"Thou truly art holy," etc., and goes on to commemorate the work of Redemption, the Incarnation of the Word, his mortal life, his passion; now the officiant keeps close to the Gospel account of the last supper; the mysterious words pronounced at first by Jesus on the night before his death are heard over the holy table. Then, taking his inspiration from the last words, "Do this in remembrance of me," the bishop develops the idea, recalling the Passion of the Son of God, his death, his resurrection, his ascension, the hope of his glorious return, and declaring that it is in order to observe this precept and make this memorial that the congregation offers to God this eucharistic bread and wine. Finally he prays the Lord to turn upon the Oblation a favourable regard, and to send down upon it the power of his Holy Spirit, to make it the Body and Blood of Christ, the spiritual food of his faithful, and the pledge of their immortality.
Thus ends the eucharistic prayer, properly so-called. The mystery is consummated. ... The bishop then directs the prayers ... and when this long prayer is finished by a doxology, alI the congregation answer "Amen," and thus ratify his acts of thanks and intercession.
After this is said "Our Father," accompanied by a short litany. ... The bishop then pronounces his benediction on the people.
The deacon awakes the attention of the faithful and the bishop cries aloud, "Holy things for holy persons." And the people answer, "There is one only holy, one only Lord Jesus Christ, to the glory of God the Father," etc.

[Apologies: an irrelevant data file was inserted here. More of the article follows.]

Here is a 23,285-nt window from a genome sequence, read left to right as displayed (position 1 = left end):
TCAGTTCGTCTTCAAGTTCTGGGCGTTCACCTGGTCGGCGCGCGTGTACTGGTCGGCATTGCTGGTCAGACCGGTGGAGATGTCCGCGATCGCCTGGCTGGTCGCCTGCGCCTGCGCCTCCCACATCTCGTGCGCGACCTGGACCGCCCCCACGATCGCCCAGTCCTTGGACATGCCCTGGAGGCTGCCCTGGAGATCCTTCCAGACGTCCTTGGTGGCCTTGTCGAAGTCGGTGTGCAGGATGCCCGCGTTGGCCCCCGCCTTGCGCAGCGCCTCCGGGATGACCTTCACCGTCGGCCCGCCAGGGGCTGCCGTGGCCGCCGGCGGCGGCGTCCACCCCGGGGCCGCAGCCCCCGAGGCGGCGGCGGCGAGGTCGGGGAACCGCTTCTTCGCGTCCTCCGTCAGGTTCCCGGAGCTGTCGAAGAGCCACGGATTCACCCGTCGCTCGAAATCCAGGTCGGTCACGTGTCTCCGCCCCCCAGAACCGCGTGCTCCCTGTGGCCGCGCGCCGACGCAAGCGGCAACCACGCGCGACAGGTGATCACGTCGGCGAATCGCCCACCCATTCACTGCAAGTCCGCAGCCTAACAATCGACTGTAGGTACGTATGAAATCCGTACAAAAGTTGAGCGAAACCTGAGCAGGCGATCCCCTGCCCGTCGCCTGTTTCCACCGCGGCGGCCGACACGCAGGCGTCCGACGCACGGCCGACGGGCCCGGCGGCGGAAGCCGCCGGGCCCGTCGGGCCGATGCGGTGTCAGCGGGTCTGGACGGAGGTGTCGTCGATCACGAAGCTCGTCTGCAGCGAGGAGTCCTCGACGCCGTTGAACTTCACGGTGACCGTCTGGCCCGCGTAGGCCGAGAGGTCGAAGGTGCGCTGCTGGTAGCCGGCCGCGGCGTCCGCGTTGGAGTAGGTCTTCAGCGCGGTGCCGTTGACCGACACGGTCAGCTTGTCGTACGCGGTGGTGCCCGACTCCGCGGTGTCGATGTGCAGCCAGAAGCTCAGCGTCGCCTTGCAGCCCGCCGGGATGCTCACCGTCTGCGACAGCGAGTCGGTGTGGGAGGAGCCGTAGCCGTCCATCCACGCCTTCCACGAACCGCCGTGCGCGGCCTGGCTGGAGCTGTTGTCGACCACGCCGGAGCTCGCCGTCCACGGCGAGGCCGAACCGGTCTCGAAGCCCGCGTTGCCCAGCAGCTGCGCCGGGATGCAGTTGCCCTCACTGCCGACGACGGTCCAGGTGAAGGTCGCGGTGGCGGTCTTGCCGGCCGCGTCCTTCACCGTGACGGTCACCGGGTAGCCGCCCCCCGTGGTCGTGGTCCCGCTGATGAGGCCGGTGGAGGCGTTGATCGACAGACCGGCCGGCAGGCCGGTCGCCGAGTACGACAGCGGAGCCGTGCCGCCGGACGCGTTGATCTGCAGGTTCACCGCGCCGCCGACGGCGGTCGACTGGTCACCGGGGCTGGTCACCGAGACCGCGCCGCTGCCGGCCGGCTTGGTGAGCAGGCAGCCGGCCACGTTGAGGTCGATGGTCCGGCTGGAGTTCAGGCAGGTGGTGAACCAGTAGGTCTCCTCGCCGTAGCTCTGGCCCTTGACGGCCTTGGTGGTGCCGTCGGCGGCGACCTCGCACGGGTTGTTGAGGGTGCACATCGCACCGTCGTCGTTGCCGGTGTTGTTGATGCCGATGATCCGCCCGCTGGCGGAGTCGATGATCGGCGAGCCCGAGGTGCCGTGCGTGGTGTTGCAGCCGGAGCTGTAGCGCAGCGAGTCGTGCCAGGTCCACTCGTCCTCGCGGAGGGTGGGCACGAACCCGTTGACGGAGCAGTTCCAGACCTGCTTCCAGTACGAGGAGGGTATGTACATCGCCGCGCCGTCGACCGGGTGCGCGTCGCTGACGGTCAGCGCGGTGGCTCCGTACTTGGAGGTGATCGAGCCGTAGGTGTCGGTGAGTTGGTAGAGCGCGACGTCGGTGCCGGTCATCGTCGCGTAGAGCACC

No doubt at this moment took place the fraction of the bread, a ceremony which the documents of the fourth century do not mention in express terms.
The communion then follows. The bishop receives first, then the priests, the deacons, the sub-deacons, the readers, the singers, the ascetics, the deaconesses, the virgins, the widows, the little children, and last of all the people.
The bishop places the consecrated bread in the right hand, which is open, and supported by the left; the deacon holds the chalice--they drink out of it directly. To each communicant the bishop says,
"The Body of Christ";
and the deacon says,
"The Blood of Christ, the Cup of life," to which the answer is made, "Amen."
During the communion the singers execute Psalm XXXIII. [XXXIV. Heb. numbering] Benedicam Dominum, in which the words "O, taste and see how gracious the Lord is," have a special suitability.
When the communion is done, the deacon gives the sign for prayer, which the bishop offers in the name of all; then all bow to receive his blessing. Finally the deacon dismisses the congregation, saying, "Go in peace."(1)
(Duchesne. Origines du Culte Chretien, p. 54 et seq.)